Overnight Finance: Congress passes tax bill, sending it to Trump | Trump, leaders take White House victory lap | How GOP prevailed on tax cuts | Tax bill winners, losers | House GOP looks for path forward on funding bill

Overnight Finance: Congress passes tax bill, sending it to Trump | Trump, leaders take White House victory lap | How GOP prevailed on tax cuts | Tax bill winners, losers | House GOP looks for path forward on funding bill
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House approves tax bill, sending sweeping measure to Trump: Republicans in the House have given final approval to the biggest changes to the tax code in decades, sending the package to President TrumpDonald TrumpFormer New York Assembly Speaker Sheldon Silver dead at 77 Biden, Democrats losing ground with independent and suburban voters: poll Bipartisan Senate group discusses changes to election law MORE and completing their first big legislative achievement since taking across-the-board control of the government this year.

In a 224-201 vote, the House passed the bill for the second time in two days on Wednesday, after three provisions had to be stripped out because they ran afoul of Senate budget rules. The Senate approved the bill early Wednesday morning.

No Democrats in either chamber voted for the bill, a bet that its unpopularity in polls will stick and hurt the GOP in next fall's midterms.


Republicans think the legislation's popularity will rise as taxpayers see its benefits, and only 12 House Republicans voted against the bill. Most of them were from New York, New Jersey and California districts that would be hit by new limits on deductions for state, local and property taxes. In the Senate, every Republican present backed the bill. The Hill's Cristina Marcos and Naomi Jagoda: http://bit.ly/2BGYVpd.


From last night: Senate passes tax bill, pushing it closer to Trump's desk: http://bit.ly/2BFMLwR.


Trump, GOP take victory lap after passage of tax bill: President Trump on Wednesday hailed the passage of the GOP's tax overhaul, calling it the "largest" tax cut in history and declaring that it would supercharge the U.S. economy.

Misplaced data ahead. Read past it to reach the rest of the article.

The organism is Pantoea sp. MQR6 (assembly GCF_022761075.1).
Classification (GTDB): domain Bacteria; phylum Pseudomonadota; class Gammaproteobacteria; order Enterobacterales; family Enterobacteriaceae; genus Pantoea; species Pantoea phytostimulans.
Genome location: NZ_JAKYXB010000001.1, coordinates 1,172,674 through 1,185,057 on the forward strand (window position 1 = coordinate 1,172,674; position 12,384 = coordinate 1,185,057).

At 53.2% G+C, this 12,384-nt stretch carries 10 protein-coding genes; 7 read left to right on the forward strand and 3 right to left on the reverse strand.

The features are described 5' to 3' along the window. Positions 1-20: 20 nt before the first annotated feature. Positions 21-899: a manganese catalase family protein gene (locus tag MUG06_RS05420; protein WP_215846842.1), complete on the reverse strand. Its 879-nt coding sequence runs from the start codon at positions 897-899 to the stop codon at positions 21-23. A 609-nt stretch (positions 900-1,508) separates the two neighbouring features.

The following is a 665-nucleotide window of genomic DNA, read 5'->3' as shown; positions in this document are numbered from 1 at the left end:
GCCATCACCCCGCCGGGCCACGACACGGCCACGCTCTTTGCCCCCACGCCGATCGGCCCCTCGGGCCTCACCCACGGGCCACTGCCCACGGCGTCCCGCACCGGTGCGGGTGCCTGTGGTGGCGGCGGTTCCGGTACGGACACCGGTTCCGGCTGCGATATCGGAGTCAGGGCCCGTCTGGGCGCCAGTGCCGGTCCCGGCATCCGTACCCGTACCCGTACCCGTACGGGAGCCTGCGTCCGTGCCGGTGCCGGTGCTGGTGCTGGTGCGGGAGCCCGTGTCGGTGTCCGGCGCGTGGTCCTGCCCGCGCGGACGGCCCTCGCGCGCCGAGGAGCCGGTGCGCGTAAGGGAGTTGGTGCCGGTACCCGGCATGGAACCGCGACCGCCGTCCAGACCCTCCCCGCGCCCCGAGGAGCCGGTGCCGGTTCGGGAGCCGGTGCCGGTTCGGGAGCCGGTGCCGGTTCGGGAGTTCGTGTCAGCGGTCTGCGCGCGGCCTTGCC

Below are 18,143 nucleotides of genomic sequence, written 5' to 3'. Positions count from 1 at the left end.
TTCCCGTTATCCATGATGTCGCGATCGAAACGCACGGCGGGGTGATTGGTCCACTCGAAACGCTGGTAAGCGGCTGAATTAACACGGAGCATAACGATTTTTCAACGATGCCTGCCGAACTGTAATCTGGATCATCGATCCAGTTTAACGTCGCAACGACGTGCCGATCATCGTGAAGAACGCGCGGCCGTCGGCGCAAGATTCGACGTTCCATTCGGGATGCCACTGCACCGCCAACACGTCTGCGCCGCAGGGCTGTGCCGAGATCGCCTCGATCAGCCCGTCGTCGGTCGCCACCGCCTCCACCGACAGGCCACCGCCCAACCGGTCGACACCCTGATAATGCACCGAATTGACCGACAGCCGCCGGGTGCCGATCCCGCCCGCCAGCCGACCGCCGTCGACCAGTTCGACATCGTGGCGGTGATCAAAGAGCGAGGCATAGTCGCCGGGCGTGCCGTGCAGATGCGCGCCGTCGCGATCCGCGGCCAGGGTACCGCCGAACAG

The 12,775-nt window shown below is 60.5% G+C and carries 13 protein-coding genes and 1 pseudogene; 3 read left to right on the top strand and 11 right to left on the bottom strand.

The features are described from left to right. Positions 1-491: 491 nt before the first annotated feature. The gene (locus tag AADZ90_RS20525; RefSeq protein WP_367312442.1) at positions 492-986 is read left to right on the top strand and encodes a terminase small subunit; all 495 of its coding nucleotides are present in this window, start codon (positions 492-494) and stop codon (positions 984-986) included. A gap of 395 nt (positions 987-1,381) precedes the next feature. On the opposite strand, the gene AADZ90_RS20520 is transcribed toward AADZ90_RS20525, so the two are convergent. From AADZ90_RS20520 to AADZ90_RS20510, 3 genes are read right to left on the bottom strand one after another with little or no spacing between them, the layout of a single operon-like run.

Speaking from the South Lawn of the White House, an ebullient Trump was flanked by scores of beaming GOP lawmakers who gathered to celebrate the party's first major legislative victory since he became president.

"We broke every record," Trump said. "It's the largest, I always say the most massive, but it's the largest tax cut in the history of our country and reform. Something special." 

The $1.5 trillion bill provides major tax cuts for corporations and wealthy individuals and more modest reductions for the middle-class and low-income families.

While the cuts are among the largest since 1918, they are not the largest in history, according to an analysis by the Committee for a Responsible Federal Budget.

Democrats have dismissed the measure as a giveaway to the wealthy. But Trump predicted that corporate tax cuts would bring companies back to the U.S and attract $4 trillion in new investments, creating more jobs and growing wages. The Hill's Jonathan Easley and Jordan Fabian take us there: http://bit.ly/2BGoYwU.


How Republicans beat the odds on taxes:  Republicans have done what some said was impossible: rewriting the tax code in President Trump's first year in office.

"This is a day I've been looking forward to for a long time," Speaker Paul RyanPaul Davis RyanHow Kevin McCarthy sold his soul to Donald Trump On The Trail: Retirements offer window into House Democratic mood Stopping the next insurrection MORE (R-Wis.) said on Tuesday on the House floor just before the chamber voted. "We are about to achieve some really big things -- things that the cynics have scoffed at for years, decades even."

The House on Wednesday afternoon sent the tax bill to Trump's desk, ending a long legislative journey that began after the election and saw many twists and turns along the way.

Reforming the tax code has been a dream of the GOP for years, but past efforts crashed and burned due to fundamental disagreements with Democrats about what the legislation should achieve. Republicans also wrestled among themselves with the tradeoffs needed to pay for lowering tax rates. 

Then the 2016 election came.

"The president changed the terms of the discussion," said a senior congressional aide. "Trump comes in as a tax cutter."

Yet even after winning the White House and Congress, Republicans were uncertain of the path forward as they debated, both publicly and privately, what form the tax bill should take. Naomi Jagoda explains: http://bit.ly/2BG7XTA.